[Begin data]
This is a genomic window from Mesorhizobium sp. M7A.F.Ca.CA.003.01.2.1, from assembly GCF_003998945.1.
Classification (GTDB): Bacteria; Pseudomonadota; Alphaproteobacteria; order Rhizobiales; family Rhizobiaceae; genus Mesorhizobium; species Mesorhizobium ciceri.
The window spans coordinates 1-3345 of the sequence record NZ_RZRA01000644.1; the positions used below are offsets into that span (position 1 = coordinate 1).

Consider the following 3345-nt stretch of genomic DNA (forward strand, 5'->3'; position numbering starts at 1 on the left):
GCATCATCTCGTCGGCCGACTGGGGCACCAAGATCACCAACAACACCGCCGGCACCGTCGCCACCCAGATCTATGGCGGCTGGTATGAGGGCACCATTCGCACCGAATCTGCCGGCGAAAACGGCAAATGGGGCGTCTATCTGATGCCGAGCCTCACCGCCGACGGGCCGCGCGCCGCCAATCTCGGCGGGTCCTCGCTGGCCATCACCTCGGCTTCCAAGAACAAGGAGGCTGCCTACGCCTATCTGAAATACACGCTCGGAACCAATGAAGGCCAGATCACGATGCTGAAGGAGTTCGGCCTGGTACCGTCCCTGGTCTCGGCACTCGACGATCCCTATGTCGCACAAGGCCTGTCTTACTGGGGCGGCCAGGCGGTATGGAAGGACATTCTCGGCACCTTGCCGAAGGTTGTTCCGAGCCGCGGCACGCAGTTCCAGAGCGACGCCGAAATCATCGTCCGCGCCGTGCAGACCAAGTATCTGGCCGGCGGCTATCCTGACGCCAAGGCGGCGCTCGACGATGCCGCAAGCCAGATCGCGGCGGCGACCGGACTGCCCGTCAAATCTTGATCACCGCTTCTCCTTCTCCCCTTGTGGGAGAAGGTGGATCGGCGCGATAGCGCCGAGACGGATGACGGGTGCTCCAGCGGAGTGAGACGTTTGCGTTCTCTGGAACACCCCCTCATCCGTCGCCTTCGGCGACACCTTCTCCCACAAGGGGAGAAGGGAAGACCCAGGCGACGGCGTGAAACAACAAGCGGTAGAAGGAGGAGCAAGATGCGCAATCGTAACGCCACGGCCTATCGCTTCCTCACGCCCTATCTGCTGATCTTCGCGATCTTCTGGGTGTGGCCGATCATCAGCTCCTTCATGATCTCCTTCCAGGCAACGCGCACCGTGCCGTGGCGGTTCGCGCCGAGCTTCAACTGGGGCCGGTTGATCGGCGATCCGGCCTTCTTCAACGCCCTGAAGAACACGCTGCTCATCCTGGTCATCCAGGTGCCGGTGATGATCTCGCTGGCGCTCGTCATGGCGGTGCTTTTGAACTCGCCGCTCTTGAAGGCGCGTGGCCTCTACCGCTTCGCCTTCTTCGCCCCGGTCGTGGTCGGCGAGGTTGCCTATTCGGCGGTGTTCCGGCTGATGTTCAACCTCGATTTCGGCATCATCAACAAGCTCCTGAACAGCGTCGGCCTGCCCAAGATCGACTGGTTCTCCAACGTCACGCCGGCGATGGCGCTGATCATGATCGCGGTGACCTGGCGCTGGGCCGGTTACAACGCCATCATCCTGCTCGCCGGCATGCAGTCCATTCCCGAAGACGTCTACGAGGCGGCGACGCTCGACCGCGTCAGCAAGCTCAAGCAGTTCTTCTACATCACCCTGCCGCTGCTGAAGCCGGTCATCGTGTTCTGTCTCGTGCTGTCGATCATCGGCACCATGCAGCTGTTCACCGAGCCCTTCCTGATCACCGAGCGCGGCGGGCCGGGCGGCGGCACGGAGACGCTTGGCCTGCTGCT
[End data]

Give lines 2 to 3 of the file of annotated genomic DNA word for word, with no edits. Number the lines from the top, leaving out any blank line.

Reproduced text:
Classification (GTDB): Bacteria; Pseudomonadota; Alphaproteobacteria; order Rhizobiales; family Rhizobiaceae; genus Mesorhizobium; species Mesorhizobium ciceri.
The window spans coordinates 1-3345 of the sequence record NZ_RZRA01000644.1; the positions used below are offsets into that span (position 1 = coordinate 1).